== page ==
Where did I first begin to take that heat?
From those two radiant eyes, that piercing sight?
Oh, they were lovely, if the balls stood right!
And there's a leg made out of a dainty staff,
Where, the gods be thanked, there is calf enough!
Pardon him, lady, that is now a convertite:
Your beauty, like a saint, hath wrought this wonder.
Alas, has it been pricked at the heart?
Is the stomach come down! will't rail no more
At women, and call 'em devils, she-cats, and goblins?
Gondarino. [Aside]
He that shall marry thee, had better spend
The poor remainder of his days in a dung-barge,
For two-pence a-week, and find himself.
Down again, spleen! I pr'ythee down again!—
Shall I find favour, lady? Shall at length
My true unfeigned penitence get pardon
For my harsh unseasoned follies?
I am no more an atheist; no; I do
Acknowledge that dread powerful deity,
And all his all-quick'ning heats burn in my breast:
Oh, be not as I was, hard, unrelenting;
But as I am, be partner of my fires!
Sure we shall have store of larks; the skies will
Not hold up long: I should have look'd as soon
For frost in the Dog-days, or another inundation,
As hoped this strange conversion above miracle.
Let me look upon your lordship: Is your name
Gondarino? are you Milan's general, that
Great bugbear Bloody-bones, at whose very name
All women, from the lady to the laundress,
Shake like a cold fit?
Good patience, help me!
This fever will enrage my blood again.—
Madam, I am that man; I am even he
That once did owe unreconciled hate
To you, and all that bear the name of woman;
I am the man that wrong'd your honour to the Duke,
I am the man that said you were unchaste,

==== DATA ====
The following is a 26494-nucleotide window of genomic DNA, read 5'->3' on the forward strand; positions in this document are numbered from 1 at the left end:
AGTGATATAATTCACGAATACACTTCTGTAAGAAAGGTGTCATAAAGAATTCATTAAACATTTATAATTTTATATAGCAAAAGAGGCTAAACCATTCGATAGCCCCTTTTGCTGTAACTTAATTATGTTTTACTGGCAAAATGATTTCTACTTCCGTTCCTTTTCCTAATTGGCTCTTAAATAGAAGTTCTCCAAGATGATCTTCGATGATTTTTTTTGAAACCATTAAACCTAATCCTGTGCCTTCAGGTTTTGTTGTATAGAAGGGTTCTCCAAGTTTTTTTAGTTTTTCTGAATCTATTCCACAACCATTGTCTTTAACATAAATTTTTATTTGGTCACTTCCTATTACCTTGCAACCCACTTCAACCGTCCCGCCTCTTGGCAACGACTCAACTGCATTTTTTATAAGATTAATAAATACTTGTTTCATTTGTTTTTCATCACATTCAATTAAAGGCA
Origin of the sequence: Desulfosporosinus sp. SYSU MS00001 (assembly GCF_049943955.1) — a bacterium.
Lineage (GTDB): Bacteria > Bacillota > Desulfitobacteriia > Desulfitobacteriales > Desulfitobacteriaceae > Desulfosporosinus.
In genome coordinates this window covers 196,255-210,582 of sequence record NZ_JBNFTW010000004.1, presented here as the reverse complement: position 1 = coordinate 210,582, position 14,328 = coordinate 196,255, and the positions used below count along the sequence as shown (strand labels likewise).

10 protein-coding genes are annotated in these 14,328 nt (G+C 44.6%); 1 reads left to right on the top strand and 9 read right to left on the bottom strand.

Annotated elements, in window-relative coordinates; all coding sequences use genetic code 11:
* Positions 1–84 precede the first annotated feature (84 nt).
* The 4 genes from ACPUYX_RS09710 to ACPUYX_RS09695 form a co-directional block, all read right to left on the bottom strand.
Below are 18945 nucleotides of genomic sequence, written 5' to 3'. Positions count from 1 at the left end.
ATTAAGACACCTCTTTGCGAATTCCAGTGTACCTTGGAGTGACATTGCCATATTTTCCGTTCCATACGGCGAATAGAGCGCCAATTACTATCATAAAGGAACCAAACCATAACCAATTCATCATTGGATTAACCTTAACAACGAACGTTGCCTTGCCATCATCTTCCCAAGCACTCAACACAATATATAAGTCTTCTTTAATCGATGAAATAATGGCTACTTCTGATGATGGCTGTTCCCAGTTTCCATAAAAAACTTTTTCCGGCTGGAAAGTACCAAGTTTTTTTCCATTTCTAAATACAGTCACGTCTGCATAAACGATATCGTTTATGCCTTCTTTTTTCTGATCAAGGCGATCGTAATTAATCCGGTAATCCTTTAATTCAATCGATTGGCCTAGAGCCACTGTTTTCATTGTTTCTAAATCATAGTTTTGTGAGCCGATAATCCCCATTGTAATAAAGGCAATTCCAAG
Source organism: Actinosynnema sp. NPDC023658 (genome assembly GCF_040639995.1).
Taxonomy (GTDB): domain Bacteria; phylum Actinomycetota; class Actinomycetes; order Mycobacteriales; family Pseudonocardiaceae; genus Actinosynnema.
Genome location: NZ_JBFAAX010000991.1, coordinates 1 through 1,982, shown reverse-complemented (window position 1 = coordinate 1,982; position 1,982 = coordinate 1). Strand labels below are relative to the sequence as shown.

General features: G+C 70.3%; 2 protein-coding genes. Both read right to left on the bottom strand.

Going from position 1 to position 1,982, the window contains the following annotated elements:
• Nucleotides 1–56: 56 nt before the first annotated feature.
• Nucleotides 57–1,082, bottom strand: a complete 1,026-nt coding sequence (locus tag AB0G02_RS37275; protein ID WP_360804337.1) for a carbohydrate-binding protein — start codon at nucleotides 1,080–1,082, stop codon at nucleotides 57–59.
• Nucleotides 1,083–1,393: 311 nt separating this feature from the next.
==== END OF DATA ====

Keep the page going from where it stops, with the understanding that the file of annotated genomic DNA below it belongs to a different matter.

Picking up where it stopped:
And prostitute; yet I am he that dare deny all this.
Your big nobility is very merry.
Lady, 'tis true that I have wrong'd you thus,
And my contrition is as true as that;
Yet have I found a means to make all good again:
I do beseech your beauty, not for myself,
(My merits are yet in conception)
But for your honour's safety and my zeal,
Retire a while, while I unsay myself
Unto the Duke, and cast out that evil spirit
I have possess'd him with!
I have a house conveniently private.
Lord, thou hast wrong'd my innocence;
But thy confession hath gain'd thee faith.
By the true honest service that I owe those eyes,
My meaning is as spotless as my faith.
The Duke doubt mine honour? a' may judge strangely.
'Twill not be long before I'll be enlarged again?
A day or two.
Mine own servants shall attend me?
Your ladyship's command is good.
Look you be true!
Else let me lose the hopes my soul aspires to!—I will be a scourge to all females in my life, and, after my death, the name of Gondarino shall be terrible to the mighty women of the earth: they shall shake at my name, and at the sound of it their knees shall knock together; and they shall run into nunneries, for they and I are beyond all hope irreconcileable: for if I could endure an ear with an hole in't, or a plaited lock, or a bareheaded coachman, that sits like a sign where great ladies are to be sold within, agreement betwixt us were not to be despair'd of. If I could be but brought to endure to see women, I would have them come all once a week and kiss me, as witches do the devil, in token of homage. I must not live here; I will to the court,
And there pursue my plot; when it hath took,
Women shall stand in awe but of my look.